Our global wastage epidemic has been the topic of much discussion lately (thank goodness!) but, as with all conversations about really, really big issues, it can be hard to know how you can make an impact at home – or whether you even can.

Turns out, there are a tonne of small things you can do in your own home that can help make a big difference globally. But first, it helps to know what we’re up against.

According to the Centre for Organic Research and Education (CORE) Australia currently generates around 50 million tonnes of waste every year – and of this, 7.6 million tonnes is food waste.

The ABC’s recent series, ‘War on Waste’, also revealed that Australia is one of the most wasteful countries in the developed world – the waste we generate every year is growing at twice the rate of our population.

The average Australian family throws out over $3.5k worth of food every year, and a fifth of all of the food we buy ends up getting thrown out. Australia produces enough food every year to feed around 60 million people, yet we produce 3.3 million tonnes (enough to fill the MCG six times!) of food waste annually – 2.6 million of that comes from households. And we’re still not convinced that what we do at home can make a difference?

When it comes to fighting food waste, it truly is a case of ‘think global, act local’. There are a few (relatively easy!) steps we can all take in our day-to-day lives that will help make a big, real world impact.

  1. Toss your own: compost and worm farms are a fantastic way to repurpose your produce when it’s no longer edible, and there are a bunch of different ways you can go about setting them up! Whether you’re making a worm farm or buying a small compost bin, having somewhere to chuck your food waste will make a huge difference – just remember to put rotten food into the compost as soon as possible, to prevent contaminating other foods! For more tips on how to set up your compost (and keep it from getting too stinky) check out the Brisbane Government’s handy guide: www.brisbane.qld.gov.au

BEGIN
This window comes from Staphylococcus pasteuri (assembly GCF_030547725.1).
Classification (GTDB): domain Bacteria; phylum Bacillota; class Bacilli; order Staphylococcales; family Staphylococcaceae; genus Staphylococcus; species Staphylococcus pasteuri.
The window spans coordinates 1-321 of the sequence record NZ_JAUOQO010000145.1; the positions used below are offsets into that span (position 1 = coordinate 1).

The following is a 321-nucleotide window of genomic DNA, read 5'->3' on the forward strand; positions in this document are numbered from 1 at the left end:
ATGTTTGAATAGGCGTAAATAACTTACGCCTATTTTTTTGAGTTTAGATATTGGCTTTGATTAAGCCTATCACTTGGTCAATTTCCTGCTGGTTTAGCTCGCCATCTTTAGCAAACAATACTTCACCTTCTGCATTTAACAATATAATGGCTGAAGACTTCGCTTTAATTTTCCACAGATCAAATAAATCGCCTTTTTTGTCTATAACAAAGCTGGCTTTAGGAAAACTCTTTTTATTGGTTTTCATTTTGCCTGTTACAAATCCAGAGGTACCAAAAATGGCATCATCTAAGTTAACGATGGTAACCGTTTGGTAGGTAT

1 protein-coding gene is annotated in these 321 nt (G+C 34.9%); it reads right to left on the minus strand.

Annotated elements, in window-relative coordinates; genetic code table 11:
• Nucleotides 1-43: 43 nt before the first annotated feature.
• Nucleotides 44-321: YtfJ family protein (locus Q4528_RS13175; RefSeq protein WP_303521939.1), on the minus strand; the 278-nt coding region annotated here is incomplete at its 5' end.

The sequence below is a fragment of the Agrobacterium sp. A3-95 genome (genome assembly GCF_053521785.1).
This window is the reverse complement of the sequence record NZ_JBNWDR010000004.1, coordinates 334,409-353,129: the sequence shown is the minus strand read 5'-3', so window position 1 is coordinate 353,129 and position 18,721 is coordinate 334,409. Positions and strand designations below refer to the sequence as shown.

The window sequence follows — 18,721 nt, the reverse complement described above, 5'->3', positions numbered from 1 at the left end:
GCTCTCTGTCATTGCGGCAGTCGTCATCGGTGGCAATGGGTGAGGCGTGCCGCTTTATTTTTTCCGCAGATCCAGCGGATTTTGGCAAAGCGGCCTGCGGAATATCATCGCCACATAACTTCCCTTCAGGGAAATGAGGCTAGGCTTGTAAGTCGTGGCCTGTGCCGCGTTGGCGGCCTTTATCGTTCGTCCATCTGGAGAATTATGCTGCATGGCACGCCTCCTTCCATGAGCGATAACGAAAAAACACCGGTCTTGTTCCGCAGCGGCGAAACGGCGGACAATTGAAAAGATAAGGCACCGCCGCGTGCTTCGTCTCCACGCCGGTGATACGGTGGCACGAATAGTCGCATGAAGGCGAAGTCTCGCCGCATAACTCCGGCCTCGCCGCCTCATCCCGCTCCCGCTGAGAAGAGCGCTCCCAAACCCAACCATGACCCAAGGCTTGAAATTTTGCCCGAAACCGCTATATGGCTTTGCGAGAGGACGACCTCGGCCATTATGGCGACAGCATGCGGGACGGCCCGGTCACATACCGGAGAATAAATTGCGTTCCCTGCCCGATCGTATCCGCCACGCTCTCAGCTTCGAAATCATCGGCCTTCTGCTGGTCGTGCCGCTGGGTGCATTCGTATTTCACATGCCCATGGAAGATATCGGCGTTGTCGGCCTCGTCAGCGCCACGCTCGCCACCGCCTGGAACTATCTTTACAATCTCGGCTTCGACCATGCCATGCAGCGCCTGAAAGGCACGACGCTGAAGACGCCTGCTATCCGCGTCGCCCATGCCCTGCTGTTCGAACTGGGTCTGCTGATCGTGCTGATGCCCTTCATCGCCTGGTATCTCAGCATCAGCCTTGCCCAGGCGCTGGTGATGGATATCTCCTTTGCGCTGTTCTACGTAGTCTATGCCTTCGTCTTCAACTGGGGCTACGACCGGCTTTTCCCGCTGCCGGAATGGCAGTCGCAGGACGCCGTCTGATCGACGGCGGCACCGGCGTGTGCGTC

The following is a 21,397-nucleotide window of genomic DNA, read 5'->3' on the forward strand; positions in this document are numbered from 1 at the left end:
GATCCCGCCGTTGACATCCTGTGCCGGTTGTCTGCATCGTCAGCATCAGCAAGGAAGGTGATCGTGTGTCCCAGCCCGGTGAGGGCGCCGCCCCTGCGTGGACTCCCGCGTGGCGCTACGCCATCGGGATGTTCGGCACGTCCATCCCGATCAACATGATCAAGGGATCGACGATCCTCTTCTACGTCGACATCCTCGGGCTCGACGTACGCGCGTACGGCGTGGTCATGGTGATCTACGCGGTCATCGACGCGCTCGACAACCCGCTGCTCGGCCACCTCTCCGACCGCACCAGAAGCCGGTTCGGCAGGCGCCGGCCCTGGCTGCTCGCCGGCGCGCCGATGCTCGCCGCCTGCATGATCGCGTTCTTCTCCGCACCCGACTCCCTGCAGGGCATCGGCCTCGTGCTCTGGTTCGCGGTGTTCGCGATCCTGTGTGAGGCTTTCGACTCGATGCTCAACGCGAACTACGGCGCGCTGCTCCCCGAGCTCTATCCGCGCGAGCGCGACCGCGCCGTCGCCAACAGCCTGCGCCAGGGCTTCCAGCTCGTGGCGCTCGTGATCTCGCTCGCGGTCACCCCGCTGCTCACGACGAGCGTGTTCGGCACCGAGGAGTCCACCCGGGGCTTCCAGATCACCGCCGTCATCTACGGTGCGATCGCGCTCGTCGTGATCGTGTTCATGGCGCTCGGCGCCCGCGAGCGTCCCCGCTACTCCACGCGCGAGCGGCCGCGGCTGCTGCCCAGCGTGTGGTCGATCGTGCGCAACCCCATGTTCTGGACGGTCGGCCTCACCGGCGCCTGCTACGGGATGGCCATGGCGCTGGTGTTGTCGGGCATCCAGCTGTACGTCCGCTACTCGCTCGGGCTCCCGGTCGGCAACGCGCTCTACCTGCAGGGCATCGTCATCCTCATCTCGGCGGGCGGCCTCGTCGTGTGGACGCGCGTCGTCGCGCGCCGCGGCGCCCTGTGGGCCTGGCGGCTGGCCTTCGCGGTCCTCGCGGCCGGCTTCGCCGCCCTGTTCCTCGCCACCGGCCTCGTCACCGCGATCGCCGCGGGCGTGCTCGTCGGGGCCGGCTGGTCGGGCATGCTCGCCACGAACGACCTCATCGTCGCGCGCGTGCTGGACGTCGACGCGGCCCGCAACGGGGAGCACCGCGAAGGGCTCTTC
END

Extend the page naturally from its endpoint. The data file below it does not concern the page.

2. Grow your own: “You don’t need to be a farmer either to grow fresh food,” explains Eric Love, CEO of CORE. “Every backyard at home is also a potential productive urban farm. We can all enjoy healthy, locally grown food, reduce waste and close the loop on food waste by turning it into compost. There is a clear link between high quality food and reducing food waste going to landfill.” For tonnes of tips on growing your own produce, plus a bunch of other info about ways you can fight food waste, check out Local Harvest: www.localharvest.org.au
  3. Pick the perfectly imperfect: countless fruits and veggies are tossed before they even hit grocery stores due to ‘cosmetic standards’ of some businesses. In ‘War on Waste’ one example that’s given are bananas – one big supermarket chain specified that they be “slightly arched with a blunt end” to meet their standards for sale. So, if you see a funny-looking fruit or a misshapen veggie, buy it! You’ll be showing supermarkets that it’s what’s on the inside that counts.
  4. Meal plan: it sounds simple, but taking stock of what you’ve got and being careful about what you buy can make a massive difference! Remember how we told you that one-fifth of the food we buy ends up in the bin – that’s one out of the five shopping bags that you usually fill up in your grocery shop! OzHarvest.com has some great tips for managing what goes in and out of your fridge and pantry: www.ozharvest.org
  5. Store it properly: invest in some good, airtight containers or some fresh produce bags that are designed to keep food looking and tasting its best for as long as possible and, when food is close to its use-by date, freeze it! Also, educate yourself about the best places to store your fruits and veggies – while some might thrive in the crisper, others are better in cool, dry environments. This article is a great start: www.popsugar.com


Anastasia White

Anastasia White  

Anastasia (‘Anny’ to her friends and family, thanks to some nickname experimentation in year 4 that unfortunately stuck) is a born-and-bred Brisbanite with a love of coffee and her cat, Olive. Having recently finished a degree in journalism, Anastasia loves being able to learn and write about so many different topics for a variety of audiences.